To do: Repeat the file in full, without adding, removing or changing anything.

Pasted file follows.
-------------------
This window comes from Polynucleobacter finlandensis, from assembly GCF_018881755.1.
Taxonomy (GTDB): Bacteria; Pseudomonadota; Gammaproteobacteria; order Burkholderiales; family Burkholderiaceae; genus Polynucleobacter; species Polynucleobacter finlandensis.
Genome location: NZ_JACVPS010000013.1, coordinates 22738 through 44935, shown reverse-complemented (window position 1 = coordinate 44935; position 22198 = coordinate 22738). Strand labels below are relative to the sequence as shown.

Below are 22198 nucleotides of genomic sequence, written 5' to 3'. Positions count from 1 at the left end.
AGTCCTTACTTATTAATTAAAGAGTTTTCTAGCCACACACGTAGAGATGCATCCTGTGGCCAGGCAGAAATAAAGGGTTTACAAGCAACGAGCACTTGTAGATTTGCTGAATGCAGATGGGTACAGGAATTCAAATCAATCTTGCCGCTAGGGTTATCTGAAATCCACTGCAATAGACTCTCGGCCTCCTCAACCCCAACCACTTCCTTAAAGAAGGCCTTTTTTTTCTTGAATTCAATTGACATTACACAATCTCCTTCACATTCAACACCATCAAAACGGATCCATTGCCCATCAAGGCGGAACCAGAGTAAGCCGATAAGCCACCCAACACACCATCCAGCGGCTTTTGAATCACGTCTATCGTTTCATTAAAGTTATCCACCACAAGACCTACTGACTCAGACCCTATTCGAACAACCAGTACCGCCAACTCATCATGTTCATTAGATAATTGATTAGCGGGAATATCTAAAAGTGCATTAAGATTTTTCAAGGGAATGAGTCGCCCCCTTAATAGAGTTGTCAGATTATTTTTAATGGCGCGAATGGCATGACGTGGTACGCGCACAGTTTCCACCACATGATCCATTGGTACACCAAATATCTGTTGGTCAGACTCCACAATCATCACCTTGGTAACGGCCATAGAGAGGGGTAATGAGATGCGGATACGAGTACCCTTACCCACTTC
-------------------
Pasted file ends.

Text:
This window comes from Polynucleobacter finlandensis, from assembly GCF_018881755.1.
Taxonomy (GTDB): Bacteria; Pseudomonadota; Gammaproteobacteria; order Burkholderiales; family Burkholderiaceae; genus Polynucleobacter; species Polynucleobacter finlandensis.
Genome location: NZ_JACVPS010000013.1, coordinates 22738 through 44935, shown reverse-complemented (window position 1 = coordinate 44935; position 22198 = coordinate 22738). Strand labels below are relative to the sequence as shown.

Below are 22198 nucleotides of genomic sequence, written 5' to 3'. Positions count from 1 at the left end.
AGTCCTTACTTATTAATTAAAGAGTTTTCTAGCCACACACGTAGAGATGCATCCTGTGGCCAGGCAGAAATAAAGGGTTTACAAGCAACGAGCACTTGTAGATTTGCTGAATGCAGATGGGTACAGGAATTCAAATCAATCTTGCCGCTAGGGTTATCTGAAATCCACTGCAATAGACTCTCGGCCTCCTCAACCCCAACCACTTCCTTAAAGAAGGCCTTTTTTTTCTTGAATTCAATTGACATTACACAATCTCCTTCACATTCAACACCATCAAAACGGATCCATTGCCCATCAAGGCGGAACCAGAGTAAGCCGATAAGCCACCCAACACACCATCCAGCGGCTTTTGAATCACGTCTATCGTTTCATTAAAGTTATCCACCACAAGACCTACTGACTCAGACCCTATTCGAACAACCAGTACCGCCAACTCATCATGTTCATTAGATAATTGATTAGCGGGAATATCTAAAAGTGCATTAAGATTTTTCAAGGGAATGAGTCGCCCCCTTAATAGAGTTGTCAGATTATTTTTAATGGCGCGAATGGCATGACGTGGTACGCGCACAGTTTCCACCACATGATCCATTGGTACACCAAATATCTGTTGGTCAGACTCCACAATCATCACCTTGGTAACGGCCATAGAGAGGGGTAATGAGATGCGGATACGAGTACCCTTACCCACTTC